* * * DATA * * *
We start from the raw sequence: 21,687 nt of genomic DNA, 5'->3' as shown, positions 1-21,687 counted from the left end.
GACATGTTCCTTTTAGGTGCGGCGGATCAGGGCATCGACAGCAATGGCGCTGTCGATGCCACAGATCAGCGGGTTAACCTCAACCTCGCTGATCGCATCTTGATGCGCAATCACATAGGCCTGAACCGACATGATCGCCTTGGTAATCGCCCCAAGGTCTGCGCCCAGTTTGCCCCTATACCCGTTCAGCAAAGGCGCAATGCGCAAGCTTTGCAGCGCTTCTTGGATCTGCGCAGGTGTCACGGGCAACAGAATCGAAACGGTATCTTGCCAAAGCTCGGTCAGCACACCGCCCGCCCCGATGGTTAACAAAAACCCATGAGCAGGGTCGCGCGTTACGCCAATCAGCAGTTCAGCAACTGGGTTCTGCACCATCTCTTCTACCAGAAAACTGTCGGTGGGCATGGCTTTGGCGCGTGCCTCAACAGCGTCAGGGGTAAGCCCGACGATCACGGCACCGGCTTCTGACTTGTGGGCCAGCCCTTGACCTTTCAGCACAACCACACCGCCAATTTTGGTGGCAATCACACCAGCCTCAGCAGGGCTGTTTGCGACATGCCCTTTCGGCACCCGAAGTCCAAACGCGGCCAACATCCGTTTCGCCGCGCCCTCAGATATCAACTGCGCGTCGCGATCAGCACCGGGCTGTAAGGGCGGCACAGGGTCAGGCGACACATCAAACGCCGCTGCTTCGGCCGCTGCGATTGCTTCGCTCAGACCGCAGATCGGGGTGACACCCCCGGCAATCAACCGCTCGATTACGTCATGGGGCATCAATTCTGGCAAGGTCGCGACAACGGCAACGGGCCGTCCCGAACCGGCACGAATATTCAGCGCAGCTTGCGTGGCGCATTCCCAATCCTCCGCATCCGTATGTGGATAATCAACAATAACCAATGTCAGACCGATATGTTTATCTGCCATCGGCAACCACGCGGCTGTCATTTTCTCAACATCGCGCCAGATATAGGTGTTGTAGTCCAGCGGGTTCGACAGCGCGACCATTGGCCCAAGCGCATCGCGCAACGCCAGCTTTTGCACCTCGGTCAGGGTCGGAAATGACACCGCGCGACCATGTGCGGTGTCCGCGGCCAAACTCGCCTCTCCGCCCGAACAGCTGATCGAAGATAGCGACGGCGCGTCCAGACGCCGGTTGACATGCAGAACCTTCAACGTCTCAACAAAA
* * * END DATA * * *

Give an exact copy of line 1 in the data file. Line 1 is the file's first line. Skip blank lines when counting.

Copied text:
We start from the raw sequence: 21,687 nt of genomic DNA, 5'->3' as shown, positions 1-21,687 counted from the left end.